In March, hashish might now not seem on the record of harmful medication


Cannabis could no longer appear on the list of dangerous drugs due to a request from the World Health Organization (WHO), which assured it could be a historic decision.

Although the final decision is to be made in Austria in the weeks to come between March 18 and 22 at the Narcotics Commission meeting. WHO's Director-General Tedros Adhanom, who sent a letter to UN Secretary-General António Guterres, recommended that governments remove cannabis and its oil from List IV of the United Nations Convention on Narcotic Drugs because the plant has therapeutic properties.

Why should cannabis be removed from the list of dangerous drugs?

For the WHO, this list contains substances that have no therapeutic benefit and are dangerous. This no longer applies to this flower, which was added to the list in 1961.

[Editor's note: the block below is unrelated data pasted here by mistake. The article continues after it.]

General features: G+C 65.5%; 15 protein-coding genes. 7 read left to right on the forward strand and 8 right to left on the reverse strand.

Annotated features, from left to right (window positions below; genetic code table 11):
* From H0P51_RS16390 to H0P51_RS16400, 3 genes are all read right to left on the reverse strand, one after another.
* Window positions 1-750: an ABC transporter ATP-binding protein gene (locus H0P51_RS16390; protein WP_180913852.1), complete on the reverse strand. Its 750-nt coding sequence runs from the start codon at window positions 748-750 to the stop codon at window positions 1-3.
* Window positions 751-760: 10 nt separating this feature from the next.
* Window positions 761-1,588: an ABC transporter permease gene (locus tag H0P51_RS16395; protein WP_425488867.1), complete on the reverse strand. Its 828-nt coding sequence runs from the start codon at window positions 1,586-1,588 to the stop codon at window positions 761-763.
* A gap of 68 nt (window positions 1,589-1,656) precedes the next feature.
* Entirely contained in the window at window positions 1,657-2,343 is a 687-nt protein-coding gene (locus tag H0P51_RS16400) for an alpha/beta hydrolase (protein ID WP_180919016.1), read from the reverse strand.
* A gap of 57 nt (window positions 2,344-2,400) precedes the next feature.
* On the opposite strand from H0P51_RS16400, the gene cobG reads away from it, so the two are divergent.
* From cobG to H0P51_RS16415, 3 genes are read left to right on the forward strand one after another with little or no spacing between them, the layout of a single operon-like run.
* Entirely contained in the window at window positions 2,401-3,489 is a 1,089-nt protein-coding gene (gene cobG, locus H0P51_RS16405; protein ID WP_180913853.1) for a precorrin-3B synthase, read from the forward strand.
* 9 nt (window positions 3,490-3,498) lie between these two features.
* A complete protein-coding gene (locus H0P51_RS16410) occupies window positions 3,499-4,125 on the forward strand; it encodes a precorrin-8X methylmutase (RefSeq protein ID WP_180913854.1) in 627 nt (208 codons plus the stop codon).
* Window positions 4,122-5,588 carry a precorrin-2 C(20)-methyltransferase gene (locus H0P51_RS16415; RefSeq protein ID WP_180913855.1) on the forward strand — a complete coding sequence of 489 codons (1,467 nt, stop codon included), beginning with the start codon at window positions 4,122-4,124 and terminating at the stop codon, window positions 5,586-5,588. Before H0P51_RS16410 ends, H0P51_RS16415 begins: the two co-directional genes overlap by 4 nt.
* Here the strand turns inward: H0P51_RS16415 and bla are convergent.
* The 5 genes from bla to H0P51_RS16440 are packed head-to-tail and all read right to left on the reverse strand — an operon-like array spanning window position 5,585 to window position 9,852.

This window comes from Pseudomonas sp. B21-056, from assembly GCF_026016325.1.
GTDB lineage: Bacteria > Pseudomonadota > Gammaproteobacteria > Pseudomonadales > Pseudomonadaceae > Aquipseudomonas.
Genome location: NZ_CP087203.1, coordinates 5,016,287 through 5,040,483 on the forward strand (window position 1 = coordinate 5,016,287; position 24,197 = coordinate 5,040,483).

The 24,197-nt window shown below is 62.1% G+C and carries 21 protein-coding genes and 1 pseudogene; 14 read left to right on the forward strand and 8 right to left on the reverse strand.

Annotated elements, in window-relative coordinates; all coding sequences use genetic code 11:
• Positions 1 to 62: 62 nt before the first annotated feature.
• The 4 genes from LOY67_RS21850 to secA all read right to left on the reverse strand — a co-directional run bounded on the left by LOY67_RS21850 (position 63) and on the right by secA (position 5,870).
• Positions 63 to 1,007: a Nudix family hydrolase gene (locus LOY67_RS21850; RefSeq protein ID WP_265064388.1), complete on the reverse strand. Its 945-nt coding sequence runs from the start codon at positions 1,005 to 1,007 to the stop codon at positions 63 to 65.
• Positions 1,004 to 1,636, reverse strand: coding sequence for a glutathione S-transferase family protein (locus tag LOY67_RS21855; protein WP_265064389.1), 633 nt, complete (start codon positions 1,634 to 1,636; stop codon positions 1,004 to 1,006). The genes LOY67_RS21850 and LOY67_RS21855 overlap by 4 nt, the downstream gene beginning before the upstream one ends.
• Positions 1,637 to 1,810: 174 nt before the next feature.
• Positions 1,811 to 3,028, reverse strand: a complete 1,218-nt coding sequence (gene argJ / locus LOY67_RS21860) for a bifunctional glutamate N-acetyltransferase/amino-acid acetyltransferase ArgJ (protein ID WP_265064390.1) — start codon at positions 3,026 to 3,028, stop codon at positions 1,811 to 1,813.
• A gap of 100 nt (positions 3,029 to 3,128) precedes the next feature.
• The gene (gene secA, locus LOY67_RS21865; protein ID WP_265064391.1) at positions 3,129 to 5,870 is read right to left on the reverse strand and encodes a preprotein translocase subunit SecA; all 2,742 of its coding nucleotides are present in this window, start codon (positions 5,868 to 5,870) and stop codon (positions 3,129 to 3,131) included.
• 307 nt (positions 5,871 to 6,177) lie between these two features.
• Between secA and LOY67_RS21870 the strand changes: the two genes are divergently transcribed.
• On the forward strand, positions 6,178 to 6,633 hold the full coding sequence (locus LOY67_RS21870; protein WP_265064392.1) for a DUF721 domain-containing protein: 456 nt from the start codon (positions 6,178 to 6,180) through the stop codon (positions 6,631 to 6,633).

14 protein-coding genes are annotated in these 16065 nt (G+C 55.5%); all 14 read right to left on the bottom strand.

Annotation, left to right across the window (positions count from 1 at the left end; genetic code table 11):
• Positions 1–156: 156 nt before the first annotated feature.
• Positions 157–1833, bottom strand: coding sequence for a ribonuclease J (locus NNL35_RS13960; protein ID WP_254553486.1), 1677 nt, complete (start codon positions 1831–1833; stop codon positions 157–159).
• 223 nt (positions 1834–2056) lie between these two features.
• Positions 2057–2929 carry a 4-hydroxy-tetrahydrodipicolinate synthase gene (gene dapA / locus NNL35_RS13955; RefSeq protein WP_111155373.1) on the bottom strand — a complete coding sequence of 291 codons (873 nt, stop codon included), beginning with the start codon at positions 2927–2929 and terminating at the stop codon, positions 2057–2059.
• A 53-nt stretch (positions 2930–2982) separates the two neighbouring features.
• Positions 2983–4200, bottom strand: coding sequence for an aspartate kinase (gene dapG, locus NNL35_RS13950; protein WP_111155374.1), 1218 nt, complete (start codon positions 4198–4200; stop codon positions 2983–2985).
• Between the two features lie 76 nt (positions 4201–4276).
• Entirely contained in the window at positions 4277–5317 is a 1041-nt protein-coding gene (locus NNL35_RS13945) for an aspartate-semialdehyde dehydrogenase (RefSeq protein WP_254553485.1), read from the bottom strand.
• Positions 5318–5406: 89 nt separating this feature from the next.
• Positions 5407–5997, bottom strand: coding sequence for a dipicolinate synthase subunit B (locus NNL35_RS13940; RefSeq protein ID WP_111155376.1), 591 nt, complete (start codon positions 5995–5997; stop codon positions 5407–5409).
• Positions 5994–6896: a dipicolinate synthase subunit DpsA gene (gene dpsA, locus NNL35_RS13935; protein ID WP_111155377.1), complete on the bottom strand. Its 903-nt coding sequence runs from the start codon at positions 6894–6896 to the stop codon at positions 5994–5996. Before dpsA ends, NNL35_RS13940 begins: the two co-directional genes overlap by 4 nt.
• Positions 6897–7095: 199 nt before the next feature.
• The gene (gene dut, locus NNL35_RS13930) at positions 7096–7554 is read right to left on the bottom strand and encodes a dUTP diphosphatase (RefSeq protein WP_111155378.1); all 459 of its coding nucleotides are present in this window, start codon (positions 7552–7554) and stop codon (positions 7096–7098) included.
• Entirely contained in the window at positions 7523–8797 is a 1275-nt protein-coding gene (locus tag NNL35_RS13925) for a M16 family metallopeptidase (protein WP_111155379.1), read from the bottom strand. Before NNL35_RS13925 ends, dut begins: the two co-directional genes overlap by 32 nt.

In the classification list, IV is the strictest, meaning that cannabis currently has the same treatment as heroin, which limits the work of experts who want to study the medicinal effects of the flower.

After several analyzes by WHO drug experts (Ecdd for the acronym in English) who advocated the therapeutic potential of cannabis for the treatment of pain and other diseases such as epilepsy and multiple sclerosis, the organization submitted the application.

The Ecdd also proposes to exclude cannabidiol (CBD) products, which are made from cannabis and contain no more than 0.2% tetrahydrocannabinol (THC), the main psychoactive ingredient in cannabis, from all international drug control conventions.

Another recommendation is to list THC as a drug to facilitate its classification, as it is currently on List IV of the 1971 Psychotropic Substances Convention.

The WHO proposal stipulates that this plant and its derivatives will reach a less restrictive level.

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Beth Edmonds